The Narrator Is Lying To You!

Hello everyone! You may have guessed by the title, we’re talking about some fun and interesting plot devices today. Well perhaps it’s just a single plot device, but it’s a BIG one. That’s right- we are getting into the Unreliable Narrator!

Since the beginning of the art of storytelling, you have always been able to trust the word of the narrator. This is the role in a story that fills you in, lets you know what’s going on. Your narrator is the voice that gives you everything you need to know in the story you’re enjoying. But what happens when that narrator can’t be trusted?

This concept that you cannot trust the teller of the tale was unheard of until 1926. That was the year when female author Agatha Christie shook the foundations of Mystery and Crime writers around the world. She wrote a book called The Murder Of Roger Ackroyd that was published in June of 1926 in the U.K.

The book features Hercule Poirot as the Lead Detective on the case of a single murder of the man named Roger Ackroyd. Our narrator for the tale is Dr. James Sheppard who takes on the role of Poirot’s assistant. Together they move through a suspect list of around eight or nine people, all of whom have something to hide. The pacing is slower and less shocking than most detective novels of the time and surely far less than those of today. But the subtleties and analytical satisfaction makes for a captivating tale.

In 1926, the ending of the book was unprecedented. Each and every suspect is cleared of all charges and our beloved narrator, Dr. James Sheppard, is found to in fact be the murderer. Poirot gives Sheppard two choices, surrender to the police or commit suicide and maintain a clean name for the sake of his sister. Needless to say readers didn’t know what to make of this shocking ending. Some where amazed and some felt cheated and lied to.

The Murder of Roger Ackroyd was hailed as a cornerstone in the genre and is still known as “one of the most influential crime novels ever written,” as said by Howard Haycraft in 1941. Agatha Christie used her unreliable narrator one more time in her career in a book by the name of Endless Night in 1967. Since then it has been used countless times, and in many places throughout the literary and cinematic world. To name a few, the books Catcher In The Rye by J. D. Salinger and Fight Club by Chuck Palahniuk (the movie directed by David Fincher included obviously). Also notably in the movies Fallen directed by Gregory Hoblit and Sixth Sense directed by M. Night Shyamalan. Just a few examples of narrators that lie to you.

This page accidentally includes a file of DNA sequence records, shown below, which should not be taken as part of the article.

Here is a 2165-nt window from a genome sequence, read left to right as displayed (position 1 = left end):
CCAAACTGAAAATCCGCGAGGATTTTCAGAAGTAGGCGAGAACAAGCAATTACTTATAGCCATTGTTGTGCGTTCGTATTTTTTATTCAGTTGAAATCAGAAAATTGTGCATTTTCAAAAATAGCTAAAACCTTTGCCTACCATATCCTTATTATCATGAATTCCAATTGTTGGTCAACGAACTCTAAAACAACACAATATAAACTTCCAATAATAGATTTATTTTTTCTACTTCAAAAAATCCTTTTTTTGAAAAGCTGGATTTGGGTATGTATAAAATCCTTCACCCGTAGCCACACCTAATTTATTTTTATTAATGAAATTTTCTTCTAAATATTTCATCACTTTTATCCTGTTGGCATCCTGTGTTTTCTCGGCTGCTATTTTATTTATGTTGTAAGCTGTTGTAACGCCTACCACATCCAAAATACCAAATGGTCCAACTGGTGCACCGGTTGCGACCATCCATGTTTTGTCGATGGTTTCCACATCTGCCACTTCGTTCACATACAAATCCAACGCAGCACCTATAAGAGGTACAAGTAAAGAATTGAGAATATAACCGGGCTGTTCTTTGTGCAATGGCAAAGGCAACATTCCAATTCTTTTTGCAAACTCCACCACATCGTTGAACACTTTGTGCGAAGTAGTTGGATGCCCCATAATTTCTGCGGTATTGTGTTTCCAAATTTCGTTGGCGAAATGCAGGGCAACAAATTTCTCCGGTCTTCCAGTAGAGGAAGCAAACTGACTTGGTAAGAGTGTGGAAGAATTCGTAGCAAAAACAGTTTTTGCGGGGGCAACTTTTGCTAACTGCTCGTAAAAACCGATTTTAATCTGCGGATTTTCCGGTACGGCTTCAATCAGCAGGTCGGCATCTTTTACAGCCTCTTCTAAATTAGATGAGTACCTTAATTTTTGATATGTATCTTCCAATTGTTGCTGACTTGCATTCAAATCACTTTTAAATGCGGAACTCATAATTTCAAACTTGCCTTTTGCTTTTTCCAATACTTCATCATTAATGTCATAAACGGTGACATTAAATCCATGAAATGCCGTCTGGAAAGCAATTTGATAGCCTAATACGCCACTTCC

It’s quite fun when you find out that this unreliable narrator has had you fooled right up to the end. An ending that completely rewrites the entire story you’ve just experienced. This wonderfully simple, yet surprisingly complex, plot device has to be used just right though. The narrator must be careful to only feed us enough information for us to believe the truth is being told and that we can trust the narrators voice. So to all fans of Mystery and Crime Fiction, a huge thanks and round of applause to Agatha Christie for gifting the concept of unreliable narrator to the world.

Quick note: if you haven’t had the chance to read The Murder of Roger Ackroyd by Agatha Christie I would highly recommend it!  Not only is it a terrific read, but it’s also a piece of literary history.

So now I must ask you all: What favorite devices or interesting styles catch your fancy? What awesome technique have you used or would like to use in future written projects? I know I for one would like to attempt a spot of unreliable narration. Please feel free to comment and let me know your thoughts!

Have a great day and thanks for stopping by!

Related Topic from Bloggers you should meet:
Who You Gonna Trust by David King at Writer Unboxed

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3 thoughts on “The Narrator Is Lying To You!

    • Not yet, but I will be running out to get them. The unreliable narrator is always fun. I have a great time when a book tricks me into seeing things one way then flips it on me. It’s a great “Ah-ha!” moment. Thanks for the recommendations! 🙂

  1. I’m always trying to figure out who-done-it before the book gives it away. So, when a writer puts one past me, using the unreliable narrator method, I love it! It’s not a device I see used with great frequency, which makes it all the more surprising and entertaining when one unexpectedly comes across it. I think it really takes some skill to pull it off effectively. I’ll have to check out this Gene Wolfe, too.

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